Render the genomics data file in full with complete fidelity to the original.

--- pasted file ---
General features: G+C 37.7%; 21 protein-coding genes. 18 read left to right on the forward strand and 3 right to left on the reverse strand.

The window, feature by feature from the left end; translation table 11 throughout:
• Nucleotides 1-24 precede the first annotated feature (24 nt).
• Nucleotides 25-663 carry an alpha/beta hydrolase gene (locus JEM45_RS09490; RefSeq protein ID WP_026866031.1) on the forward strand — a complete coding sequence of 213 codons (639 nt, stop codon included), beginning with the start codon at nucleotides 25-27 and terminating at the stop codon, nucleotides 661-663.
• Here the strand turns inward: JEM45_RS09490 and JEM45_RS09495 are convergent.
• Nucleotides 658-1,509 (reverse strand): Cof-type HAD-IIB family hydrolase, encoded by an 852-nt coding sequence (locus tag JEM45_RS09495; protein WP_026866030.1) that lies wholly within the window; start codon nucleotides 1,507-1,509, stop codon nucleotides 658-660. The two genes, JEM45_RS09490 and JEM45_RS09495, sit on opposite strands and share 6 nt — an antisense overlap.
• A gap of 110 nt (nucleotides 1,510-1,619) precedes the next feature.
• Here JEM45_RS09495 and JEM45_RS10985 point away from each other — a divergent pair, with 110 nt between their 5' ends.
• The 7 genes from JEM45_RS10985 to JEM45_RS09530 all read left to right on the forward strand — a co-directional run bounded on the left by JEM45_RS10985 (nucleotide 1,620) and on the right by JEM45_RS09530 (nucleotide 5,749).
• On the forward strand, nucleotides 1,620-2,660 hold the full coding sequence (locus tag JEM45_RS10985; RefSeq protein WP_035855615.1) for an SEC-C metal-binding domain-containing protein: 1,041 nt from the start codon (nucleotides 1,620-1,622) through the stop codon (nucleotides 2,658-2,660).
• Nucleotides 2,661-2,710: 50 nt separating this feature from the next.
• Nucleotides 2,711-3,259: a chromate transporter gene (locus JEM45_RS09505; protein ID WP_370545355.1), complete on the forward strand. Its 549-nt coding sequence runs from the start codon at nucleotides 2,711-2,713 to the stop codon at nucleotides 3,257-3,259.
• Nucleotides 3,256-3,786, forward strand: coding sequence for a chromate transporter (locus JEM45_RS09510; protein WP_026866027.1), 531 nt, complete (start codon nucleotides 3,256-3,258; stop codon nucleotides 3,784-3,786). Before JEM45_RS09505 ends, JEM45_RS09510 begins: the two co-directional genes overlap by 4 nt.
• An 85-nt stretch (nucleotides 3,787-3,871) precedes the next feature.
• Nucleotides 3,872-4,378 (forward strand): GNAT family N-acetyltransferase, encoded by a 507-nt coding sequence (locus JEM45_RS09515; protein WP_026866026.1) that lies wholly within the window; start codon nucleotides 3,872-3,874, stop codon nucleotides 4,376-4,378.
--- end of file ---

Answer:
General features: G+C 37.7%; 21 protein-coding genes. 18 read left to right on the forward strand and 3 right to left on the reverse strand.

The window, feature by feature from the left end; translation table 11 throughout:
• Nucleotides 1-24 precede the first annotated feature (24 nt).
• Nucleotides 25-663 carry an alpha/beta hydrolase gene (locus JEM45_RS09490; RefSeq protein ID WP_026866031.1) on the forward strand — a complete coding sequence of 213 codons (639 nt, stop codon included), beginning with the start codon at nucleotides 25-27 and terminating at the stop codon, nucleotides 661-663.
• Here the strand turns inward: JEM45_RS09490 and JEM45_RS09495 are convergent.
• Nucleotides 658-1,509 (reverse strand): Cof-type HAD-IIB family hydrolase, encoded by an 852-nt coding sequence (locus tag JEM45_RS09495; protein WP_026866030.1) that lies wholly within the window; start codon nucleotides 1,507-1,509, stop codon nucleotides 658-660. The two genes, JEM45_RS09490 and JEM45_RS09495, sit on opposite strands and share 6 nt — an antisense overlap.
• A gap of 110 nt (nucleotides 1,510-1,619) precedes the next feature.
• Here JEM45_RS09495 and JEM45_RS10985 point away from each other — a divergent pair, with 110 nt between their 5' ends.
• The 7 genes from JEM45_RS10985 to JEM45_RS09530 all read left to right on the forward strand — a co-directional run bounded on the left by JEM45_RS10985 (nucleotide 1,620) and on the right by JEM45_RS09530 (nucleotide 5,749).
• On the forward strand, nucleotides 1,620-2,660 hold the full coding sequence (locus tag JEM45_RS10985; RefSeq protein WP_035855615.1) for an SEC-C metal-binding domain-containing protein: 1,041 nt from the start codon (nucleotides 1,620-1,622) through the stop codon (nucleotides 2,658-2,660).
• Nucleotides 2,661-2,710: 50 nt separating this feature from the next.
• Nucleotides 2,711-3,259: a chromate transporter gene (locus JEM45_RS09505; protein ID WP_370545355.1), complete on the forward strand. Its 549-nt coding sequence runs from the start codon at nucleotides 2,711-2,713 to the stop codon at nucleotides 3,257-3,259.
• Nucleotides 3,256-3,786, forward strand: coding sequence for a chromate transporter (locus JEM45_RS09510; protein WP_026866027.1), 531 nt, complete (start codon nucleotides 3,256-3,258; stop codon nucleotides 3,784-3,786). Before JEM45_RS09505 ends, JEM45_RS09510 begins: the two co-directional genes overlap by 4 nt.
• An 85-nt stretch (nucleotides 3,787-3,871) precedes the next feature.
• Nucleotides 3,872-4,378 (forward strand): GNAT family N-acetyltransferase, encoded by a 507-nt coding sequence (locus JEM45_RS09515; protein WP_026866026.1) that lies wholly within the window; start codon nucleotides 3,872-3,874, stop codon nucleotides 4,376-4,378.